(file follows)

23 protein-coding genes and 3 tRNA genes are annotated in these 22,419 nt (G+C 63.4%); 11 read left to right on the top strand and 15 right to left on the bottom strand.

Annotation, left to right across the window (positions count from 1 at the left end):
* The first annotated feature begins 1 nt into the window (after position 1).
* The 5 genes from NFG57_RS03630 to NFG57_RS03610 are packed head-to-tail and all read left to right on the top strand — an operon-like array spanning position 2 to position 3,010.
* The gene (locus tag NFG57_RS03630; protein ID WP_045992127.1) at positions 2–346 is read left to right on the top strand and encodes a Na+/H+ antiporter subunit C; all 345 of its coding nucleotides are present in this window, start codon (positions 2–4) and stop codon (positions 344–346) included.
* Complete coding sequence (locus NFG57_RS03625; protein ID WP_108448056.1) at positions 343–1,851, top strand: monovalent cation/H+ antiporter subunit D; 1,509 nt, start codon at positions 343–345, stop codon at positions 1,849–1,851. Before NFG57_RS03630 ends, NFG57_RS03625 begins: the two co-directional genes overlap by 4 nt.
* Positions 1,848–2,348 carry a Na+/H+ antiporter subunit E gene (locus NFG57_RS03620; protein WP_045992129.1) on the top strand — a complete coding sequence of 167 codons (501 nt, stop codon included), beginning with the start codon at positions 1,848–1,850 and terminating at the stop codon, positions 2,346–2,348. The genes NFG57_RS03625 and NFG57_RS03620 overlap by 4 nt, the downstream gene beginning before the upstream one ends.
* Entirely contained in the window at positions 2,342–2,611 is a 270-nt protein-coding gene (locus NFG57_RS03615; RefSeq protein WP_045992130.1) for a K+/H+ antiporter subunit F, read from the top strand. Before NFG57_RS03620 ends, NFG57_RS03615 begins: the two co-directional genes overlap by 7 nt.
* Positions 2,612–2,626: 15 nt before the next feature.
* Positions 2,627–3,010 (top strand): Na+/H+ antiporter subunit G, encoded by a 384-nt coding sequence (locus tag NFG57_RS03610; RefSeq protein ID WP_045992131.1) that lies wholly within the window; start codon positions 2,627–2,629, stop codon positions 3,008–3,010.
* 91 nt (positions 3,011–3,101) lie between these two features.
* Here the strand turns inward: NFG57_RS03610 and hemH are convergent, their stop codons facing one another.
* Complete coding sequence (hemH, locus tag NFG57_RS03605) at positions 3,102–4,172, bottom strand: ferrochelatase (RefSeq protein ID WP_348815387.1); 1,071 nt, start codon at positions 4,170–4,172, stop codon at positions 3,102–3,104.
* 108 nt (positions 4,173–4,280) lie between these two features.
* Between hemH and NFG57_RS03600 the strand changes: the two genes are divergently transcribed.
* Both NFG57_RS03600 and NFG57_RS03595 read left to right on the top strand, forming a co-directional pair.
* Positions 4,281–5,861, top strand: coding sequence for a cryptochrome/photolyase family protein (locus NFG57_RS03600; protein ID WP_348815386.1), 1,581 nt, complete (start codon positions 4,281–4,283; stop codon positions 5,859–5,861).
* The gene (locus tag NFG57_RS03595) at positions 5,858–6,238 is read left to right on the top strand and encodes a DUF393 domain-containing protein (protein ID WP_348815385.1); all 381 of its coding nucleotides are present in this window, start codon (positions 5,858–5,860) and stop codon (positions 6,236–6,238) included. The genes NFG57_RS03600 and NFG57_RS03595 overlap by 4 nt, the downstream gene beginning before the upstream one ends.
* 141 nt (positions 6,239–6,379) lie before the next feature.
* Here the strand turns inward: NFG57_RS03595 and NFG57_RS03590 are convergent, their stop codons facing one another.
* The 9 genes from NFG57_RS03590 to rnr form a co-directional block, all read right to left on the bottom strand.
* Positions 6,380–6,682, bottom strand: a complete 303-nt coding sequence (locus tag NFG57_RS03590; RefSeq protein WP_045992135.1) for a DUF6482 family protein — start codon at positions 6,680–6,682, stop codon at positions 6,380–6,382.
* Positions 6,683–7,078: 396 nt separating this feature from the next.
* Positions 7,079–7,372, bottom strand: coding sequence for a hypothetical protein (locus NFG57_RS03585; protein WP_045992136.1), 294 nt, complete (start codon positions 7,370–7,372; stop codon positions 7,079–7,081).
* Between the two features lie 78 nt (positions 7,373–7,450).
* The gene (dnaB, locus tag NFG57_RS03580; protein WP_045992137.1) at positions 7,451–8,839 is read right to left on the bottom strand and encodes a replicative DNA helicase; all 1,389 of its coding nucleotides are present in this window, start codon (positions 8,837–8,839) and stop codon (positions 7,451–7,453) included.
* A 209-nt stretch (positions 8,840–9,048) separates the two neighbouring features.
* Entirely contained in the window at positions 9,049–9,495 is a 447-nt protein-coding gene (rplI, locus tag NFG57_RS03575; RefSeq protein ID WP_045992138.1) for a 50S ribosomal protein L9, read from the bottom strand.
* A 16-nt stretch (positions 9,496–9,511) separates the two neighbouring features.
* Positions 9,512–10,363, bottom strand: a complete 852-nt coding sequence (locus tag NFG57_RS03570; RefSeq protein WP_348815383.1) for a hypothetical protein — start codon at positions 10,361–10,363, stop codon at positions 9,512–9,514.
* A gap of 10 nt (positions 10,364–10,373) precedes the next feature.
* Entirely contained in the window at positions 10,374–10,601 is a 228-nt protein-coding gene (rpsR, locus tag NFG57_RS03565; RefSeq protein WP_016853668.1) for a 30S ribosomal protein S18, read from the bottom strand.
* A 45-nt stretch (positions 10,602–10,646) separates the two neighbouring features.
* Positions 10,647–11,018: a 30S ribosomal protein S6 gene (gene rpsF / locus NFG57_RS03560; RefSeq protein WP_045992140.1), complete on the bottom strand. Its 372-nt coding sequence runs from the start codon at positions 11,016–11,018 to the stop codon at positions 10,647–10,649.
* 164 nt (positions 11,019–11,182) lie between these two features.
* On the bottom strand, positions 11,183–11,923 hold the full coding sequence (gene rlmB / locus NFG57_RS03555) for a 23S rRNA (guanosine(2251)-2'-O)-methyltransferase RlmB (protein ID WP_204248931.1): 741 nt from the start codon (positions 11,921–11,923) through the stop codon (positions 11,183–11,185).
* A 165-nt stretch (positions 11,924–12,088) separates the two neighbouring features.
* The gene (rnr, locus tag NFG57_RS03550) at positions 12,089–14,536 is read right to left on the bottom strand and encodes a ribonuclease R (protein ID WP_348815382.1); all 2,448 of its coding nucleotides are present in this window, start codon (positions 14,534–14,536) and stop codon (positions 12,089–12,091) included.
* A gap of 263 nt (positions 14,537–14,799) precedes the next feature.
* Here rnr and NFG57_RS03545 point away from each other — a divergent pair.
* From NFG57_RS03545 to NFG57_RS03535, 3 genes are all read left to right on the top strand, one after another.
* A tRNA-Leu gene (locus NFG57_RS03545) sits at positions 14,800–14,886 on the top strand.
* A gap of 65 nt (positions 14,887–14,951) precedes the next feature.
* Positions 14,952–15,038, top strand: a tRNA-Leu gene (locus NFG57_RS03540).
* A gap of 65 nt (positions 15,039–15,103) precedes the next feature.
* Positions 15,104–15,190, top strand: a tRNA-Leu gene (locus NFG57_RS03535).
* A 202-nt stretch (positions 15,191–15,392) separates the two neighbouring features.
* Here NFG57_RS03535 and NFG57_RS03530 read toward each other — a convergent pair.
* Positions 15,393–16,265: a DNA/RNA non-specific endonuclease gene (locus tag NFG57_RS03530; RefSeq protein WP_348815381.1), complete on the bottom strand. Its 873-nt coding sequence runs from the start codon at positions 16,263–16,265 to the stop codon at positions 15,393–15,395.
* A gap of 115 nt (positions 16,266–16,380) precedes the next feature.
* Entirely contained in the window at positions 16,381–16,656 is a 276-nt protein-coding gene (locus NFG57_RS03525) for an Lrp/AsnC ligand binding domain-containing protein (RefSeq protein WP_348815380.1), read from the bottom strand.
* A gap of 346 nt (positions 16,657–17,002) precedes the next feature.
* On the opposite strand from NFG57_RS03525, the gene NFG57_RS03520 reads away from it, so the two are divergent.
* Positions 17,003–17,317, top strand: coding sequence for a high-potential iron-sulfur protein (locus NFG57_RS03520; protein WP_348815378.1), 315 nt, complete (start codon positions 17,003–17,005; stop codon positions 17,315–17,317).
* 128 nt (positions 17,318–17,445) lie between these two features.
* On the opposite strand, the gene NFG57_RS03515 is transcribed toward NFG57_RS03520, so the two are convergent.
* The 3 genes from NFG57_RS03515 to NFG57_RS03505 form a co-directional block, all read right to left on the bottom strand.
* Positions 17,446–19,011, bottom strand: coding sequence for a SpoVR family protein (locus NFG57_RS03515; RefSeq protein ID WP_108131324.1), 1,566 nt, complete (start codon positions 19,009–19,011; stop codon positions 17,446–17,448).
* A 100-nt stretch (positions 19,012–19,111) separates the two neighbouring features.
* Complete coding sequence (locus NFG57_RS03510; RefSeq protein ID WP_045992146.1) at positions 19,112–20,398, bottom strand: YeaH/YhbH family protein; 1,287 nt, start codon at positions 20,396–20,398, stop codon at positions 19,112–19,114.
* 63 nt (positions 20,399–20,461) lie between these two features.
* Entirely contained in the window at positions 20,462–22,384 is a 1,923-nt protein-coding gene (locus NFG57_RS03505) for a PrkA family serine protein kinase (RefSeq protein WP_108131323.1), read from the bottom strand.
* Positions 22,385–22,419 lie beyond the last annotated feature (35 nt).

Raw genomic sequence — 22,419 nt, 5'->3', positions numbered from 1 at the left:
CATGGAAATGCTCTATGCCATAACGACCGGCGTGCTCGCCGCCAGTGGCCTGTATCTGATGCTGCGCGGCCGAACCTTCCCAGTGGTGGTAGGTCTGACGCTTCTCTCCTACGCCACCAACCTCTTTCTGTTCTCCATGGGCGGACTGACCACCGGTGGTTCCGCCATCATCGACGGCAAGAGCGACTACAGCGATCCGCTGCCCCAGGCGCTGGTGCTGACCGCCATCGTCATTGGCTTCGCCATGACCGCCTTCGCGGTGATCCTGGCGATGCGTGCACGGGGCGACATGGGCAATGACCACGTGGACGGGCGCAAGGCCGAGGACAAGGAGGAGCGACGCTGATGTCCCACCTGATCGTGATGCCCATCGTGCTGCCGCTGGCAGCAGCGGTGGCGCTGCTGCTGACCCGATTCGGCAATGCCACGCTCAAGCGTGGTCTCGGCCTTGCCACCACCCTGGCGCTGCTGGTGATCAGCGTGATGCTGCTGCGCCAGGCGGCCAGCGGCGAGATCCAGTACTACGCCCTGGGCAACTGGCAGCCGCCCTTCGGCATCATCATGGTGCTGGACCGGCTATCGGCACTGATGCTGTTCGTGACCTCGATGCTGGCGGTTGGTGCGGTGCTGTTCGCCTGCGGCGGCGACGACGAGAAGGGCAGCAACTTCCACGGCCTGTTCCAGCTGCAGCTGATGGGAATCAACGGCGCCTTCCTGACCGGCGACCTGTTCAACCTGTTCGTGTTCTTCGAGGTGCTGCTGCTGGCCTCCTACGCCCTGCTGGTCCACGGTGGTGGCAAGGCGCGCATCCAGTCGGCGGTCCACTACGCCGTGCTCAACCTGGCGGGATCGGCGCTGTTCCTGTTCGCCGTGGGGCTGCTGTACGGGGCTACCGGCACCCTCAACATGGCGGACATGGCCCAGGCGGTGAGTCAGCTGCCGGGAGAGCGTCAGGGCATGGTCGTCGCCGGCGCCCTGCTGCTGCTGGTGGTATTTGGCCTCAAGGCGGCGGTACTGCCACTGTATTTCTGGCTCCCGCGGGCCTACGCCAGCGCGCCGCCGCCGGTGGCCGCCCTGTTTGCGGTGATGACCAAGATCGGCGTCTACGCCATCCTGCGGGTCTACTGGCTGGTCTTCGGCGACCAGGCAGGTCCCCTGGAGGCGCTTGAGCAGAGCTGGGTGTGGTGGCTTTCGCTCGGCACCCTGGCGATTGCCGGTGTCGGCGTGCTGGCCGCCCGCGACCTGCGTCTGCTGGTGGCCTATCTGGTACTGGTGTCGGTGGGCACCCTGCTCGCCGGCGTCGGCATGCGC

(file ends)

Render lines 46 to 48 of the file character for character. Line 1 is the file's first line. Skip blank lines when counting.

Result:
* Positions 15,104–15,190, top strand: a tRNA-Leu gene (locus NFG57_RS03535).
* A 202-nt stretch (positions 15,191–15,392) separates the two neighbouring features.
* Here NFG57_RS03535 and NFG57_RS03530 read toward each other — a convergent pair.